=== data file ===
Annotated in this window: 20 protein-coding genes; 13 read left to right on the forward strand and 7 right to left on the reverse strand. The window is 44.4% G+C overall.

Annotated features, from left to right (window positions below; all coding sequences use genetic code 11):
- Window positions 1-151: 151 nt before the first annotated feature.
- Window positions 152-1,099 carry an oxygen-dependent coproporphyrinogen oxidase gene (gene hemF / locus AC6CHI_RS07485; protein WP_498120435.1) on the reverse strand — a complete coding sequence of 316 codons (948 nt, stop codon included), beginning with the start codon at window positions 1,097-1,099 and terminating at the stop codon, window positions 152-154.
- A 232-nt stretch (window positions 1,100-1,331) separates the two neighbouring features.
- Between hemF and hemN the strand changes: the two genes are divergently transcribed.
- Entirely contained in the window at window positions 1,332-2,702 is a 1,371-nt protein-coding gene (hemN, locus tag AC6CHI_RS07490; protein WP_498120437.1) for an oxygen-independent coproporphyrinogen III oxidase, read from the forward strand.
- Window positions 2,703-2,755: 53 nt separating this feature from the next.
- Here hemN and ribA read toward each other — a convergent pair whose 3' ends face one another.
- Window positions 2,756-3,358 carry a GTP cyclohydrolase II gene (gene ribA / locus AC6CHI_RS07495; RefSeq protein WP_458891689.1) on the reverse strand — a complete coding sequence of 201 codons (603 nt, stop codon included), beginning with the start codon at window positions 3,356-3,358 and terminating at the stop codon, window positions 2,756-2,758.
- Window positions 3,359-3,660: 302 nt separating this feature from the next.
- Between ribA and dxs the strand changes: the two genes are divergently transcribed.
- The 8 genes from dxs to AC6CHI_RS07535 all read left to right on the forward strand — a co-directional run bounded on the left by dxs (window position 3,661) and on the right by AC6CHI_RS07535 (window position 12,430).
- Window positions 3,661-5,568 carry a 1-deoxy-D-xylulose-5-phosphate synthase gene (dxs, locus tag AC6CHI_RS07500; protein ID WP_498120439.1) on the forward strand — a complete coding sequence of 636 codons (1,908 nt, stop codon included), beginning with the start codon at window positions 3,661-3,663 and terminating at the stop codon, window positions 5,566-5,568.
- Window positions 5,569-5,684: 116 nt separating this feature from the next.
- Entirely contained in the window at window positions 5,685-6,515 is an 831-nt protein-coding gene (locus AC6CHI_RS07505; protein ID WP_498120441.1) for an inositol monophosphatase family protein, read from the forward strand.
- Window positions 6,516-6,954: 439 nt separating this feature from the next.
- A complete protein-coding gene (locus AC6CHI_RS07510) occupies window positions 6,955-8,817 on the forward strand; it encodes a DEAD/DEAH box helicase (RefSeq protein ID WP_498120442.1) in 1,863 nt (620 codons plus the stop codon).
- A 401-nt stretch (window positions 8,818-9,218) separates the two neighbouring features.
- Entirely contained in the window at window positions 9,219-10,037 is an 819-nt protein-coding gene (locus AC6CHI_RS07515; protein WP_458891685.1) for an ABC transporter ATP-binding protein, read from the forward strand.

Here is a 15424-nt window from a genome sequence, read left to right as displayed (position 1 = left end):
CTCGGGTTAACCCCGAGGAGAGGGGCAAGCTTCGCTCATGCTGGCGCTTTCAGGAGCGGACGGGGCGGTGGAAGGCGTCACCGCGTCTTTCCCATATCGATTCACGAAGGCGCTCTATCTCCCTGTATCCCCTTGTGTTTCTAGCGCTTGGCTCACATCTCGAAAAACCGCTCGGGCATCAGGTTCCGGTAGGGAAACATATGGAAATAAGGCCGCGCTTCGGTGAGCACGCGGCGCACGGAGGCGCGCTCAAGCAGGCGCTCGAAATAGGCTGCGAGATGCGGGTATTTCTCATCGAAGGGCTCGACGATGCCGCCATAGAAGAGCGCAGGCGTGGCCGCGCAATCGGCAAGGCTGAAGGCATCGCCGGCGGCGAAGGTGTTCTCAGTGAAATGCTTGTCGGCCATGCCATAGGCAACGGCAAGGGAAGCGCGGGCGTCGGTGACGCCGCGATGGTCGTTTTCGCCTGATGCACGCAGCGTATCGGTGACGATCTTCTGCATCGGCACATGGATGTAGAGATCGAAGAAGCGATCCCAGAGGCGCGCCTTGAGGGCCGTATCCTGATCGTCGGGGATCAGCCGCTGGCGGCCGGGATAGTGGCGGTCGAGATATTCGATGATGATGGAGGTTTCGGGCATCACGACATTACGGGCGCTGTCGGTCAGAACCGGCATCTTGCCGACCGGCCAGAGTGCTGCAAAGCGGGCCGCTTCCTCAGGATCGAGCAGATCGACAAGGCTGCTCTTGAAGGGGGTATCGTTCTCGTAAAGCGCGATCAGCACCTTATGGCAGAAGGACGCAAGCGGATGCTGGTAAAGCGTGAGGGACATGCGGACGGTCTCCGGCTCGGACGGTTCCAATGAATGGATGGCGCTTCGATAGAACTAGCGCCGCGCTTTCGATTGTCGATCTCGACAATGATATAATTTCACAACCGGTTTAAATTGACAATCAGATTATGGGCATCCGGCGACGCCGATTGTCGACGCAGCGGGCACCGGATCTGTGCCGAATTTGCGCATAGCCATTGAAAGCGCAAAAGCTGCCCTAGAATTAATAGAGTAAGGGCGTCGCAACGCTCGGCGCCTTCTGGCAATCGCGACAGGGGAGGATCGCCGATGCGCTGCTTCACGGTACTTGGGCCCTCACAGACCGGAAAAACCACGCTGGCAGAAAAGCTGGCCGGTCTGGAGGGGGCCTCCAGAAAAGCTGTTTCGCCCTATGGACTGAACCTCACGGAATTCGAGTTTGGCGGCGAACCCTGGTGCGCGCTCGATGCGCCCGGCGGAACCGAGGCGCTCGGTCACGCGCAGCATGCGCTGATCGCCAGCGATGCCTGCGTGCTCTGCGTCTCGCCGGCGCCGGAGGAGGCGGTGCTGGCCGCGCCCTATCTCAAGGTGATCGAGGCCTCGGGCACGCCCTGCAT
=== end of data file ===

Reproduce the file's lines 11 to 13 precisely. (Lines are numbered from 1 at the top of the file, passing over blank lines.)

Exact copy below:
- Window positions 3,359-3,660: 302 nt separating this feature from the next.
- Between ribA and dxs the strand changes: the two genes are divergently transcribed.
- The 8 genes from dxs to AC6CHI_RS07535 all read left to right on the forward strand — a co-directional run bounded on the left by dxs (window position 3,661) and on the right by AC6CHI_RS07535 (window position 12,430).